Friday, January 10, 2014

labyrinthine tangle of assents

true beauty, in which every century recognizes itself, is found in upright stones, ship's hulls, the blade of an ax, the wing of a plane.
--Primo Levi, The Periodic Table

When I was fifteen, there were three things I didn't understand.
They were the following:
Taking blame for a fault for which you were not actually guilty; the Angelus; and Schubert's Impromptu, Opus 90 No. 4.

 If I achieve nothing else in my life, I think I'm okay, for I have achieved one thing: I have finally finished George Weigel's massive (or as one reviewer dubbed it: "encyclopedic") biography of John Paul II.
It weighs more than I did when I made my first appearance into the world of daylight.
I think I'm joking.
But I'm not entirely sure.
Not only was it a relief to prove to myself I was still able to read, (which I seriously doubted after a rushed semester that left a hurricane of skimmed pages in its wake), it was a meditative crash course in the history of Europe in the 20th century.
The books has found a unique vantage point: history through the eyes of Karol Wojtyła, a young Polish philosopher/thespian (philospian?), who one day woke up to find himself the 264th Bishop of Rome.
It was a much-needed eye-opening walk through European history from a Euro-centric view.
My fifteen-year-old mind never really grasped what a diplomatic nightmare Europe (and much of the rest of the world) necessarily was following two world wars and the fall of the Soviet Union. And somehow this man was supposed to shepherd 1 billion souls, scattered all over the world, through that turbulence.
It was easy to feel overwhelmed simply by reading about what seemed to be just one crisis on top of another.
If it wasn't some frustrating diplomatic kink with the Patriarch of Moscow, it was a disagreement with the US Secretary of State. If it wasn't a German bishop verbally shredding one of Karol's encyclicals to bits, it was a stay at the papal hospital suite in the Gemelli.

But, at the eye of the storm, in the midst of all these events, these manic doings, was the being himself, who was mesmerizing and charismatic, even from the distance that a book forces between its reader and its subject.
If you flipped back several (hundred) pages before, you would remind yourself that this man who was juggling difficult conversations with Fidel Castro, and preaching religious freedom to dictators was the simple parish priest, with a vibrant life of prayer and an insatiable penchant for the outdoors, that we met earlier in the story.
The most impressive aspect of this priest seemed to be this radiant interior peace.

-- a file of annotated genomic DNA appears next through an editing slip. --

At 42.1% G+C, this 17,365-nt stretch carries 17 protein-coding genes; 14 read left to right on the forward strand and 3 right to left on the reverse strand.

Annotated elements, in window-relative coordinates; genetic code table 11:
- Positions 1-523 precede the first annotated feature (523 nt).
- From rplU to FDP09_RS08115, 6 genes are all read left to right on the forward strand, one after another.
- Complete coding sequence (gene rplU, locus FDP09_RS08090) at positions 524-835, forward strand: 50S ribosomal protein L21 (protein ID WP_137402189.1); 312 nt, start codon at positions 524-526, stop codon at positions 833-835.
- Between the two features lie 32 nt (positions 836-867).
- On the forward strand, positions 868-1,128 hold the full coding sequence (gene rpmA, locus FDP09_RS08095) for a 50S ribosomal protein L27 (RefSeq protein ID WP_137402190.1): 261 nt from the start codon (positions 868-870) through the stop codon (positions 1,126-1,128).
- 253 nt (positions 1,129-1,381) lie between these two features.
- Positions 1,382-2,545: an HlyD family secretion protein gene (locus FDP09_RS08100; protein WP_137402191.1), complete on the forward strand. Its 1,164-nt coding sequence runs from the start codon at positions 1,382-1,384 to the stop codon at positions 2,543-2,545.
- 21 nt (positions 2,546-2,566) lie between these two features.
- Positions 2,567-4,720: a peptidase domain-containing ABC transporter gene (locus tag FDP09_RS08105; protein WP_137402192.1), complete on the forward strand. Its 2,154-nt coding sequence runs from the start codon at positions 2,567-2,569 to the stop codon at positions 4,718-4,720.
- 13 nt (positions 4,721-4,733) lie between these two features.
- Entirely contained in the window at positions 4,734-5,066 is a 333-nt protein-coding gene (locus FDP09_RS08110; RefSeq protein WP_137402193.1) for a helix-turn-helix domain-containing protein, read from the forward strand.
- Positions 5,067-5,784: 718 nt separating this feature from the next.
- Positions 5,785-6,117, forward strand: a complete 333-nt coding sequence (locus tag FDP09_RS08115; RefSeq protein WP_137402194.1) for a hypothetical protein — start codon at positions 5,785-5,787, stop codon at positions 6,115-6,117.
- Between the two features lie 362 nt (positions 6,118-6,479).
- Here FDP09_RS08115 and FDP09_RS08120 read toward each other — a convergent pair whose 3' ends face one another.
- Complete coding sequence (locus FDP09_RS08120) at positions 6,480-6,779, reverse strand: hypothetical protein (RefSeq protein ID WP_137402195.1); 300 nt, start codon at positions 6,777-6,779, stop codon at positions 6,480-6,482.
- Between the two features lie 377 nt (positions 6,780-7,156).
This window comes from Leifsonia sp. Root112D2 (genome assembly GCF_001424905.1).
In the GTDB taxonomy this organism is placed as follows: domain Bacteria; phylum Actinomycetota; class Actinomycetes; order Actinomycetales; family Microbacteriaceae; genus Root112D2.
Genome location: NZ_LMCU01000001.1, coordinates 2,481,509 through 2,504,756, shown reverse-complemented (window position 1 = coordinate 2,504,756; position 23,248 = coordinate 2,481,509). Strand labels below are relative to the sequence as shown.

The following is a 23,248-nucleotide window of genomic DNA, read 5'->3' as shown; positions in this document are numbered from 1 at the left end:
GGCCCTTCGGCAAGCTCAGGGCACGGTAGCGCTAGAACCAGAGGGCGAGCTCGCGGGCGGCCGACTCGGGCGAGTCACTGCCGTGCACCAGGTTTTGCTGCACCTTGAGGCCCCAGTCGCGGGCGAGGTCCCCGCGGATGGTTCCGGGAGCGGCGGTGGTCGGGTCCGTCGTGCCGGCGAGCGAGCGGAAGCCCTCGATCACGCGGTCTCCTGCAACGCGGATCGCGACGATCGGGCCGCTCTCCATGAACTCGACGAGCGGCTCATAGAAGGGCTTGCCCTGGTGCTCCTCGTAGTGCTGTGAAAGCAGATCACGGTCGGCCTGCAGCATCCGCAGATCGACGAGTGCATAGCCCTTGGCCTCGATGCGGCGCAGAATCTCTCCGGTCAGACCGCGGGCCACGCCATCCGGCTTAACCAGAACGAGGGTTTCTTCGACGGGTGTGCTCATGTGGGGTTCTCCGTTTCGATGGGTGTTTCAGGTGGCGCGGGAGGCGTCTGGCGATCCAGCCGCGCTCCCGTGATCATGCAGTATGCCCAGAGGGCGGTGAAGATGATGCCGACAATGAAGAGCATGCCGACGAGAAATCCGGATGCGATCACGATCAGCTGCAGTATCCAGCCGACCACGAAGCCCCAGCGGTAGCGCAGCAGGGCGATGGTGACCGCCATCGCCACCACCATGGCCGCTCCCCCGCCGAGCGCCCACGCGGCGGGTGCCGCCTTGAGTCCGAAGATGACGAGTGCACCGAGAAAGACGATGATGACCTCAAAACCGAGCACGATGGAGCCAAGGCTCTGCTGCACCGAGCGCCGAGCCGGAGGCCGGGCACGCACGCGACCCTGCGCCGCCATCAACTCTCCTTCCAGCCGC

It was beyond all understanding, and far beyond the touch of any disturbances of this world.
As the horrors of the Holocaust swept over his country, faith-breaking horrors of which Primo Levi wrote: "if for no other reason than that Auschwitz existed, no one in our age should speak of Providence," this man escaped unscathed.
He lived in the peaceful acceptance of a person who knows that his life is no accident, and the events that swirl around him, the exterior drama in which a human is acting is coinciding with a deeper, interior drama playing in all our hearts.
He is an Angelus man.


I sat down at the piano and felt for the first time how stiff my fingers had grown.
The notes no longer floated off my fingers like words from my keyboard, I felt as though my brain was poorly translating the notes on the page into a language my fingers could barely grasp, as they stumbled over the notes like a lush over his feet.
After a few practice bars, I revisited the once-familiar runs of notes, which welcomed me back like a forgotten mother-tongue.
As I listened to the wistful melody appearing in the dense jungle of notes, I realized that this music was painting a sound that I couldn't recognize at the age of fifteen.
At the age of fifteen, my heart hadn't made that sound yet.
But now, as I heard it again, now soaring, now whispering, darting between the chords, I recognized, tone-for-tone, a sound that my own heart had made.
Someone had lifted it out of my breast and gave the tune there color, shape, and life.


As I read John Paul's biography of words, I heard the notes of Franz Biebl's Ave Maria, which could probably serve as an appropriate musical biography.
Biebl's Ave Maria has a strength in it like iron, its beauty is stern and solemn.
It is a piece whose beauty is structured and grounded, as Levi describes.
It is a prayer for a century that is chronically tragic; for a century who has a certain duty to mourn the events that took place during its reign.
I don't know if there was much reason for optimism in the twentieth century.
In the face of a fact such as Auschwitz, optimism must stagger, if not fail completely.
But as optimism dies, something much stronger must rise out of its ashes, as certain and sure as the sweet bass tones of Biebl's chorus.
For there is nothing weak about this Ave Maria.
The sound that fills out the harmonies is the sound of Hope.
It is the sound of a song that, when faced with a terrifying, dumbfounding prospect, embraces the mystery with trust.
In spite of the vast meaninglessness of the world, there is such a thing as the fullness of time.
Despite the persistence of slavery, Biebl's song staunchly proclaims the freedom for which humans were born, which rolls of the tongue of the soloist in a delicate phrase: fiat mihi secundum verbum tuum.
That phrase transcends optimism; that phrase is the reason for hope.

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